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    WELCOME: Longerenong College training manager Barry Ray is expecting a positive year at the college with student numbers on the rise. Picture: PAUL CARRACHER

AgLife: Longerenong student uptake increases

BY DYLAN DE JONG 

An evolving agriculture industry and campus modernisation are among factors attributed to increasing interest in studying at Longerenong College. 

More than 60 students have selected the Wimmera college as their study option this year to pursue a diploma or certificate in farm-related courses. 

Training manager Barry Ray, who has worked at the college for more than 25 years, said the college had gone through a technological revolution in recent years with new facilities such as a DATA farm. 



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He said the gradual transition to information technology, IT, in agriculture as part of the college’s curriculum was attracting a wider breadth of students year-on-year. 

“Student uptake is significantly up on the past few years – that is really positive coming out of last year,” he said. 

“We’ve had a lot of support from State Government with some of our upgrades including our DATA farm development, our main teaching area will be upgraded this year to the tune of $2-million and later this year we will start building new accommodation to the tune of $6.5-million. 

“There’s also a really positive future for agriculture and on the back of a good harvest season this year – all those factors seem to be contributing to the strength of our reputation and the numbers we’re seeing.”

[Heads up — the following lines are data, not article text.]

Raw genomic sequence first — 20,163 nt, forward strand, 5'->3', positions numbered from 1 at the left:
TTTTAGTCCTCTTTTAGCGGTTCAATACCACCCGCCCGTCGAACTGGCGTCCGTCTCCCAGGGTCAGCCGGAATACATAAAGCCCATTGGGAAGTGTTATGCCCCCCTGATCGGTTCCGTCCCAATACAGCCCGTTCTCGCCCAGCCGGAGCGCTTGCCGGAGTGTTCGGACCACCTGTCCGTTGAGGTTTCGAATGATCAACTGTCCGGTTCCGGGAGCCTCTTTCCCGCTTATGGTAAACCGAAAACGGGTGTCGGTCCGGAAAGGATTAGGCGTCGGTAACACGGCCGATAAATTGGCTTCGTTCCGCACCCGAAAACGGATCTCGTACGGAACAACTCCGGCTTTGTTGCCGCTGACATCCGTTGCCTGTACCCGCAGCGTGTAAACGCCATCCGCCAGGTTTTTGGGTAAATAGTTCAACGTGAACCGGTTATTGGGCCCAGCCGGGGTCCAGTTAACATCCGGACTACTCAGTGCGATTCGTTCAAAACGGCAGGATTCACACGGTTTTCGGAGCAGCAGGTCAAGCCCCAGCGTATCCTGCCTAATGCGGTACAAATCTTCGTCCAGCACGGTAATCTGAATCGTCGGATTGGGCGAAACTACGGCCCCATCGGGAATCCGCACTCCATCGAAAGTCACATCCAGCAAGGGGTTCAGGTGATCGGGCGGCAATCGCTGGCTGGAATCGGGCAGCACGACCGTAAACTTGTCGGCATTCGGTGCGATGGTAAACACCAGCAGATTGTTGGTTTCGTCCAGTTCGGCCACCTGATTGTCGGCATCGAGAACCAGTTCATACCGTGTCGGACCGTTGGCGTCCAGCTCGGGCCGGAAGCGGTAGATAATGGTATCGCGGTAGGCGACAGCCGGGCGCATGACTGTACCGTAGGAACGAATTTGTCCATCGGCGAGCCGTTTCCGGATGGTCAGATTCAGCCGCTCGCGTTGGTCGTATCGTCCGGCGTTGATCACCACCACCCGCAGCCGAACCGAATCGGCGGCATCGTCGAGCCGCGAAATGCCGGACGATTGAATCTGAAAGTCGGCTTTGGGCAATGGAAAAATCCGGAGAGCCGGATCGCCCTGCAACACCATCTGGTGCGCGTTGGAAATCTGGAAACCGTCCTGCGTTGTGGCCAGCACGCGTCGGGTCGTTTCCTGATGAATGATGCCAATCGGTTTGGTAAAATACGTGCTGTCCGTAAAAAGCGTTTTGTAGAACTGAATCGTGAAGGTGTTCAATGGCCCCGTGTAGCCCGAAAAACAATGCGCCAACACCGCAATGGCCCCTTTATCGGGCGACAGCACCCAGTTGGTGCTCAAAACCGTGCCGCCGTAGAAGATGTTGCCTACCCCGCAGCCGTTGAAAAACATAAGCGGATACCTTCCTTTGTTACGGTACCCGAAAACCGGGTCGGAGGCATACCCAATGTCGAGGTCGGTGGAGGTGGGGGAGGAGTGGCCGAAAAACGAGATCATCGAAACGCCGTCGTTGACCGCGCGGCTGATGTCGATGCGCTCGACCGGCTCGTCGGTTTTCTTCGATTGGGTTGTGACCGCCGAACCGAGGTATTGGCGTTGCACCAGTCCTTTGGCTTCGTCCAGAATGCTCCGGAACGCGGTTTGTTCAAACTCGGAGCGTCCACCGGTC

Mr Ray said course content was aiming to keep pace with an ‘ag-tech evolution’. 

“We’re trying to harness the changes that are happening with the ag-tech movement,” he said. 

“Tech development in the industry is really exciting for young people. They can see there’s a broad range of career outcomes.

“It’s not just production agriculture anymore. In ag tech you gain data and it feeds into management decisions. 

“For example, you could be using frost sensors to cut cereal crops for hay and identify exactly where the frost influence is coming from rather than waiting to see where the damage is – this is a way to feed into data to assist in those major decisions on farm.”  

Mr Ray said students were moving from across the state and interstate to study at the college. 

“These students are coming from right across Victoria up into southern New South Wales and the eastern half of South Australia as well,” he said. 

“There is also a few students from Tasmania – our spread is very wide. 

“We welcome that geographic variety because it helps the students learn from each other about their own back yards and they can provide each other with a broad knowledge of agricultural practices.” 

The entire January 27, 2021 edition of The Weekly Advertiser is available online. READ IT HERE!

The entire January 27, 2021 edition of AgLife is available online. READ IT HERE!